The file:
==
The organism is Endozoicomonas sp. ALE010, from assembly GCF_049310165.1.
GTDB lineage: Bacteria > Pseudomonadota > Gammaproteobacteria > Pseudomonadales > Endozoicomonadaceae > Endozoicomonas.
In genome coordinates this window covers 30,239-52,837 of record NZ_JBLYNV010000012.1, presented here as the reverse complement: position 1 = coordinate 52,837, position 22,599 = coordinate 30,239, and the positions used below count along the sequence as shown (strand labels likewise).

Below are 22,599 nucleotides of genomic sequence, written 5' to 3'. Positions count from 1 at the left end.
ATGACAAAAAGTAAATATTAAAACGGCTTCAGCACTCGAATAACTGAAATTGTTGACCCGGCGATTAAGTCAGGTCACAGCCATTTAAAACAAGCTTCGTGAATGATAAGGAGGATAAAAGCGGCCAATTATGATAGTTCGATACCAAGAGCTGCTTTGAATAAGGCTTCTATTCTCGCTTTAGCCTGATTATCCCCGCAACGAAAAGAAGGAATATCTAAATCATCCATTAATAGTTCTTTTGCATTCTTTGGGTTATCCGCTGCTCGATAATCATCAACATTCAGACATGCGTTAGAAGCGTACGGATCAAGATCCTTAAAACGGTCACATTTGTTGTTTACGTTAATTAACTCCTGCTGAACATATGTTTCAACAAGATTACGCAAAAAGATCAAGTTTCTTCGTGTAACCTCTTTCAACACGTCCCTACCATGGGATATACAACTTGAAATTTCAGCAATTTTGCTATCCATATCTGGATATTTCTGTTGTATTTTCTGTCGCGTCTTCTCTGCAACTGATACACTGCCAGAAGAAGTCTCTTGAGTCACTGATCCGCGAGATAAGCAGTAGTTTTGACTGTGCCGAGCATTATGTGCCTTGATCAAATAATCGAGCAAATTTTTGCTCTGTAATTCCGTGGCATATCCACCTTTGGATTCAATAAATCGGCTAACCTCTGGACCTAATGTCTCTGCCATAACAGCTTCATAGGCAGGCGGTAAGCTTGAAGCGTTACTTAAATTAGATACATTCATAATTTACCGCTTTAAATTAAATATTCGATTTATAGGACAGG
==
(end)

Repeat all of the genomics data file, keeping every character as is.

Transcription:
The organism is Endozoicomonas sp. ALE010, from assembly GCF_049310165.1.
GTDB lineage: Bacteria > Pseudomonadota > Gammaproteobacteria > Pseudomonadales > Endozoicomonadaceae > Endozoicomonas.
In genome coordinates this window covers 30,239-52,837 of record NZ_JBLYNV010000012.1, presented here as the reverse complement: position 1 = coordinate 52,837, position 22,599 = coordinate 30,239, and the positions used below count along the sequence as shown (strand labels likewise).

Below are 22,599 nucleotides of genomic sequence, written 5' to 3'. Positions count from 1 at the left end.
ATGACAAAAAGTAAATATTAAAACGGCTTCAGCACTCGAATAACTGAAATTGTTGACCCGGCGATTAAGTCAGGTCACAGCCATTTAAAACAAGCTTCGTGAATGATAAGGAGGATAAAAGCGGCCAATTATGATAGTTCGATACCAAGAGCTGCTTTGAATAAGGCTTCTATTCTCGCTTTAGCCTGATTATCCCCGCAACGAAAAGAAGGAATATCTAAATCATCCATTAATAGTTCTTTTGCATTCTTTGGGTTATCCGCTGCTCGATAATCATCAACATTCAGACATGCGTTAGAAGCGTACGGATCAAGATCCTTAAAACGGTCACATTTGTTGTTTACGTTAATTAACTCCTGCTGAACATATGTTTCAACAAGATTACGCAAAAAGATCAAGTTTCTTCGTGTAACCTCTTTCAACACGTCCCTACCATGGGATATACAACTTGAAATTTCAGCAATTTTGCTATCCATATCTGGATATTTCTGTTGTATTTTCTGTCGCGTCTTCTCTGCAACTGATACACTGCCAGAAGAAGTCTCTTGAGTCACTGATCCGCGAGATAAGCAGTAGTTTTGACTGTGCCGAGCATTATGTGCCTTGATCAAATAATCGAGCAAATTTTTGCTCTGTAATTCCGTGGCATATCCACCTTTGGATTCAATAAATCGGCTAACCTCTGGACCTAATGTCTCTGCCATAACAGCTTCATAGGCAGGCGGTAAGCTTGAAGCGTTACTTAAATTAGATACATTCATAATTTACCGCTTTAAATTAAATATTCGATTTATAGGACAGG